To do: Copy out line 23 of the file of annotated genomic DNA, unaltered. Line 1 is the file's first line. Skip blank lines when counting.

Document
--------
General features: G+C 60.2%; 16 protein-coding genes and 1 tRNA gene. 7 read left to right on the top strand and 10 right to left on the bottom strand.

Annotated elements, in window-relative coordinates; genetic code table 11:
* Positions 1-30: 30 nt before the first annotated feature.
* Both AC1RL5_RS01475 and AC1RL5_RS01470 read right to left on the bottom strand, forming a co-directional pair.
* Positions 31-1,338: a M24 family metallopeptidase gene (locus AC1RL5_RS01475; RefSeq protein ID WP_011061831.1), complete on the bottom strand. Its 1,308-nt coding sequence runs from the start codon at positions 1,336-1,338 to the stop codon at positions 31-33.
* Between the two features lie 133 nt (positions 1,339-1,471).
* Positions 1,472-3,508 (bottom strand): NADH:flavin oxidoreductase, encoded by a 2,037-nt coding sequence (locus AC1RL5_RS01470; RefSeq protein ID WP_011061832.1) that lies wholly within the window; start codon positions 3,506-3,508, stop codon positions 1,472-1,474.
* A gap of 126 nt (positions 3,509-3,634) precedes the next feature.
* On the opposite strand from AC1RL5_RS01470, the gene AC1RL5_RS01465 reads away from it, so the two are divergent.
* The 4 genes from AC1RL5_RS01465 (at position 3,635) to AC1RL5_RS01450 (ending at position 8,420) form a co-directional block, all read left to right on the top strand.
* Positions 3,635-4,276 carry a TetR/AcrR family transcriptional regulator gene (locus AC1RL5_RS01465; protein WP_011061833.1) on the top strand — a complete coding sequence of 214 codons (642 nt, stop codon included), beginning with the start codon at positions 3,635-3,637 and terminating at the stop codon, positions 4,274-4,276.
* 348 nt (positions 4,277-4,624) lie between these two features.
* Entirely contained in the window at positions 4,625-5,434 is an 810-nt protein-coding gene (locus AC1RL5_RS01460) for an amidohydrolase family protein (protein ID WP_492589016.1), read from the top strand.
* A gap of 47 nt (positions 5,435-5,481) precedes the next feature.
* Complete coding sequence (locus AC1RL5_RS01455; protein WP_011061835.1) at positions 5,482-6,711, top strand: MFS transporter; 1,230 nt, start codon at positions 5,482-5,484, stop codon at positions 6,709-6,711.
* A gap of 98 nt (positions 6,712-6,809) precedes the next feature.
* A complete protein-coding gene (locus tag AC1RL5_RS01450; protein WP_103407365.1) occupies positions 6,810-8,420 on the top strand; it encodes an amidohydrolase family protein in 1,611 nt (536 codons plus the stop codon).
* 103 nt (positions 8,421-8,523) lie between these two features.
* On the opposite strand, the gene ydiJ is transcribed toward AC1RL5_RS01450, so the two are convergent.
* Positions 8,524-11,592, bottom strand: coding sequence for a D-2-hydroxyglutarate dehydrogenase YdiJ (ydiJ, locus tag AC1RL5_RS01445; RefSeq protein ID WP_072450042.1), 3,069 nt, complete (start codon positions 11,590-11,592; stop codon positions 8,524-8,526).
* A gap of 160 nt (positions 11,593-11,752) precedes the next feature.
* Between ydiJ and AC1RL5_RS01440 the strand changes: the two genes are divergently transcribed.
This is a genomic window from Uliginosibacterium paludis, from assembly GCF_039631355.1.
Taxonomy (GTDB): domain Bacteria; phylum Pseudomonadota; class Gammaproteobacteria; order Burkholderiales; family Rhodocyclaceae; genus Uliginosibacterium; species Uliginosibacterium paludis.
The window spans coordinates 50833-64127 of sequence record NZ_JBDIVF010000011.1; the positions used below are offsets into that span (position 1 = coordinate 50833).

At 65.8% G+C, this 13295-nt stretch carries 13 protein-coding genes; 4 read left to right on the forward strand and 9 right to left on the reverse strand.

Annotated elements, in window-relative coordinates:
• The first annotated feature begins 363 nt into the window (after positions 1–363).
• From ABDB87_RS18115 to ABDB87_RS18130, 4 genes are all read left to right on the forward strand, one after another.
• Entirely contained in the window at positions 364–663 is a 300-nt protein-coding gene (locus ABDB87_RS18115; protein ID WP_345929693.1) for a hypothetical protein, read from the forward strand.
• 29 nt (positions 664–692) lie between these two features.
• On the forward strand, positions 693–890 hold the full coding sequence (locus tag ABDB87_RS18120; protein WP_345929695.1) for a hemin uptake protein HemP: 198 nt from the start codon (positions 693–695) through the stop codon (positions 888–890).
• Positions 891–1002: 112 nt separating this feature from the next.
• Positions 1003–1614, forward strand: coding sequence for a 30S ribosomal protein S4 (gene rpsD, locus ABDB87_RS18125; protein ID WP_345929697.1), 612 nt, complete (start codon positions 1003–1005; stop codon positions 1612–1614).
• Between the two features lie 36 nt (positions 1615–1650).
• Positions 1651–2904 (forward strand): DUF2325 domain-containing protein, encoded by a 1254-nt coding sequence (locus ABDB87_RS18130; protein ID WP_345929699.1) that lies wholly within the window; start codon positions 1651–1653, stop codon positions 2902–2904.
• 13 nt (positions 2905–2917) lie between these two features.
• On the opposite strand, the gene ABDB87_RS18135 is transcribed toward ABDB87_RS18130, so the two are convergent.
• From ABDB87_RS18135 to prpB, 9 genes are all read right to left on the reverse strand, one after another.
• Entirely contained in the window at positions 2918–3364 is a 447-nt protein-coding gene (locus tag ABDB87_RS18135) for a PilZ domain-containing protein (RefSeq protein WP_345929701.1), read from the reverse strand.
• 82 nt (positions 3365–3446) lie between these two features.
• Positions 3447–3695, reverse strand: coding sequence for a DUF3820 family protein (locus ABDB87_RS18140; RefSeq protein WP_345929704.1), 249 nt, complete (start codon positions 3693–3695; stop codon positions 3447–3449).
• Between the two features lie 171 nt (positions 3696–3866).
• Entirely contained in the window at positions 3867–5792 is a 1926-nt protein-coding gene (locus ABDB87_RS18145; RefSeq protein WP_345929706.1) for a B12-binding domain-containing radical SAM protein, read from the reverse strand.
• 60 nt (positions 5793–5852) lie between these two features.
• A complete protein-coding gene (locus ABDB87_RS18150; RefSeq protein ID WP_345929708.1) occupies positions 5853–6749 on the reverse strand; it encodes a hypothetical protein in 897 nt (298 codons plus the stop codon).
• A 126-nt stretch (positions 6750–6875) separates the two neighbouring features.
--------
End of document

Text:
This is a genomic window from Uliginosibacterium paludis, from assembly GCF_039631355.1.